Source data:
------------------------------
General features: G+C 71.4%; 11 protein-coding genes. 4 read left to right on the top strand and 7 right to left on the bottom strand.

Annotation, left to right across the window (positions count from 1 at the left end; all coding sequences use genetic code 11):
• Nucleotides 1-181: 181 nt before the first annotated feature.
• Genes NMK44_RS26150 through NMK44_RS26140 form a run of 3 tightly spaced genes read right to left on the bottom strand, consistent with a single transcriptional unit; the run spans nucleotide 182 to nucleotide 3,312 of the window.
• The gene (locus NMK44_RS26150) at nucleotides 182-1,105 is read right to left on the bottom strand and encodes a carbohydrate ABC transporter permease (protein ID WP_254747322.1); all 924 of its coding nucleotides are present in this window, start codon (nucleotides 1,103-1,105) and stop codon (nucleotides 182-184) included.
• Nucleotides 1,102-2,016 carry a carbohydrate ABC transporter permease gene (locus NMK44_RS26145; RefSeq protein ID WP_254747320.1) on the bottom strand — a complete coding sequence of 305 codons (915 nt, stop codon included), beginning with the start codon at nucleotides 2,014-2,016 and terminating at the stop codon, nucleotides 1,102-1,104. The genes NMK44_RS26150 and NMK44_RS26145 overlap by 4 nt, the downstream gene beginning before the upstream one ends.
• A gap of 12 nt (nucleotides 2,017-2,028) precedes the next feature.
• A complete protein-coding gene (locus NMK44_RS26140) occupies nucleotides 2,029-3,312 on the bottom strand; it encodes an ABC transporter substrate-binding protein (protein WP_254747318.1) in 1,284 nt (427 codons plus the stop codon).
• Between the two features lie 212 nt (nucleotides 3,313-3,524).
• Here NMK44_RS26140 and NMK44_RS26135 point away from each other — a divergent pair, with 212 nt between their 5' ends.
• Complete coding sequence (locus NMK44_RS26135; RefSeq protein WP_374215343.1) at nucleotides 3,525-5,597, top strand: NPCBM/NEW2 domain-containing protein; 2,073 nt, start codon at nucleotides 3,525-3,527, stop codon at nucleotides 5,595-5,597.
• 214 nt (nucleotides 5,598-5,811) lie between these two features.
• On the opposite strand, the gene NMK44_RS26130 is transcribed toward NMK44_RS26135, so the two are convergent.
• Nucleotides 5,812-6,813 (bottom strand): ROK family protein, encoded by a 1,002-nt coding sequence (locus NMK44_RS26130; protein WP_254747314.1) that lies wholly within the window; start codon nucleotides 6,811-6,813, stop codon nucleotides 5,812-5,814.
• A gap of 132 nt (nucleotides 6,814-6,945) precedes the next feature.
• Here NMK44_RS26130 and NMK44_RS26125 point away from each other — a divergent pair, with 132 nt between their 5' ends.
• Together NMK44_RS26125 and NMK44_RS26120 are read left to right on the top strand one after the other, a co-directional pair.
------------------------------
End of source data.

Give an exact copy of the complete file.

General features: G+C 71.4%; 11 protein-coding genes. 4 read left to right on the top strand and 7 right to left on the bottom strand.

Annotation, left to right across the window (positions count from 1 at the left end; all coding sequences use genetic code 11):
• Nucleotides 1-181: 181 nt before the first annotated feature.
• Genes NMK44_RS26150 through NMK44_RS26140 form a run of 3 tightly spaced genes read right to left on the bottom strand, consistent with a single transcriptional unit; the run spans nucleotide 182 to nucleotide 3,312 of the window.
• The gene (locus NMK44_RS26150) at nucleotides 182-1,105 is read right to left on the bottom strand and encodes a carbohydrate ABC transporter permease (protein ID WP_254747322.1); all 924 of its coding nucleotides are present in this window, start codon (nucleotides 1,103-1,105) and stop codon (nucleotides 182-184) included.
• Nucleotides 1,102-2,016 carry a carbohydrate ABC transporter permease gene (locus NMK44_RS26145; RefSeq protein ID WP_254747320.1) on the bottom strand — a complete coding sequence of 305 codons (915 nt, stop codon included), beginning with the start codon at nucleotides 2,014-2,016 and terminating at the stop codon, nucleotides 1,102-1,104. The genes NMK44_RS26150 and NMK44_RS26145 overlap by 4 nt, the downstream gene beginning before the upstream one ends.
• A gap of 12 nt (nucleotides 2,017-2,028) precedes the next feature.
• A complete protein-coding gene (locus NMK44_RS26140) occupies nucleotides 2,029-3,312 on the bottom strand; it encodes an ABC transporter substrate-binding protein (protein WP_254747318.1) in 1,284 nt (427 codons plus the stop codon).
• Between the two features lie 212 nt (nucleotides 3,313-3,524).
• Here NMK44_RS26140 and NMK44_RS26135 point away from each other — a divergent pair, with 212 nt between their 5' ends.
• Complete coding sequence (locus NMK44_RS26135; RefSeq protein WP_374215343.1) at nucleotides 3,525-5,597, top strand: NPCBM/NEW2 domain-containing protein; 2,073 nt, start codon at nucleotides 3,525-3,527, stop codon at nucleotides 5,595-5,597.
• 214 nt (nucleotides 5,598-5,811) lie between these two features.
• On the opposite strand, the gene NMK44_RS26130 is transcribed toward NMK44_RS26135, so the two are convergent.
• Nucleotides 5,812-6,813 (bottom strand): ROK family protein, encoded by a 1,002-nt coding sequence (locus NMK44_RS26130; protein WP_254747314.1) that lies wholly within the window; start codon nucleotides 6,811-6,813, stop codon nucleotides 5,812-5,814.
• A gap of 132 nt (nucleotides 6,814-6,945) precedes the next feature.
• Here NMK44_RS26130 and NMK44_RS26125 point away from each other — a divergent pair, with 132 nt between their 5' ends.
• Together NMK44_RS26125 and NMK44_RS26120 are read left to right on the top strand one after the other, a co-directional pair.